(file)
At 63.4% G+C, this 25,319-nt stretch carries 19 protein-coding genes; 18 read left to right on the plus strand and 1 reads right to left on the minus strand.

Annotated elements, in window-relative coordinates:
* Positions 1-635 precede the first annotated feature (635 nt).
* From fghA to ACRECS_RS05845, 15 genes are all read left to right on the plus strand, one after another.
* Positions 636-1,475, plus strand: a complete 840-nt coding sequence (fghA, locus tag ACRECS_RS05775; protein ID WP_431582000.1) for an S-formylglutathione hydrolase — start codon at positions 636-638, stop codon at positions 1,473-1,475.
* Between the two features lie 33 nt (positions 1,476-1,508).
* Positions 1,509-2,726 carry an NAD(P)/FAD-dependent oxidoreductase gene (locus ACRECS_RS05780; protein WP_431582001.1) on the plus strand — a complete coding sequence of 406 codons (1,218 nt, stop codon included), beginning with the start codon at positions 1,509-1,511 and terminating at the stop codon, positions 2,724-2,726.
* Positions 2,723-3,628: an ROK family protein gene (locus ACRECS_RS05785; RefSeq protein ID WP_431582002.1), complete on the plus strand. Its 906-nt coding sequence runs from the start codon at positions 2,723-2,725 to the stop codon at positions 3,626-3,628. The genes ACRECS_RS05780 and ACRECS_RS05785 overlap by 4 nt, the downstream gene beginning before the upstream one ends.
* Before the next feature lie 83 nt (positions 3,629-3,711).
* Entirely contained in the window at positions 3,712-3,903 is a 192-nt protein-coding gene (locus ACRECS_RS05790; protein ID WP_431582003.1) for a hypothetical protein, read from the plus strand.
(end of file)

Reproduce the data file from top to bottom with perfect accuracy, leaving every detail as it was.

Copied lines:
At 63.4% G+C, this 25,319-nt stretch carries 19 protein-coding genes; 18 read left to right on the plus strand and 1 reads right to left on the minus strand.

Annotated elements, in window-relative coordinates:
* Positions 1-635 precede the first annotated feature (635 nt).
* From fghA to ACRECS_RS05845, 15 genes are all read left to right on the plus strand, one after another.
* Positions 636-1,475, plus strand: a complete 840-nt coding sequence (fghA, locus tag ACRECS_RS05775; protein ID WP_431582000.1) for an S-formylglutathione hydrolase — start codon at positions 636-638, stop codon at positions 1,473-1,475.
* Between the two features lie 33 nt (positions 1,476-1,508).
* Positions 1,509-2,726 carry an NAD(P)/FAD-dependent oxidoreductase gene (locus ACRECS_RS05780; protein WP_431582001.1) on the plus strand — a complete coding sequence of 406 codons (1,218 nt, stop codon included), beginning with the start codon at positions 1,509-1,511 and terminating at the stop codon, positions 2,724-2,726.
* Positions 2,723-3,628: an ROK family protein gene (locus ACRECS_RS05785; RefSeq protein ID WP_431582002.1), complete on the plus strand. Its 906-nt coding sequence runs from the start codon at positions 2,723-2,725 to the stop codon at positions 3,626-3,628. The genes ACRECS_RS05780 and ACRECS_RS05785 overlap by 4 nt, the downstream gene beginning before the upstream one ends.
* Before the next feature lie 83 nt (positions 3,629-3,711).
* Entirely contained in the window at positions 3,712-3,903 is a 192-nt protein-coding gene (locus ACRECS_RS05790; protein ID WP_431582003.1) for a hypothetical protein, read from the plus strand.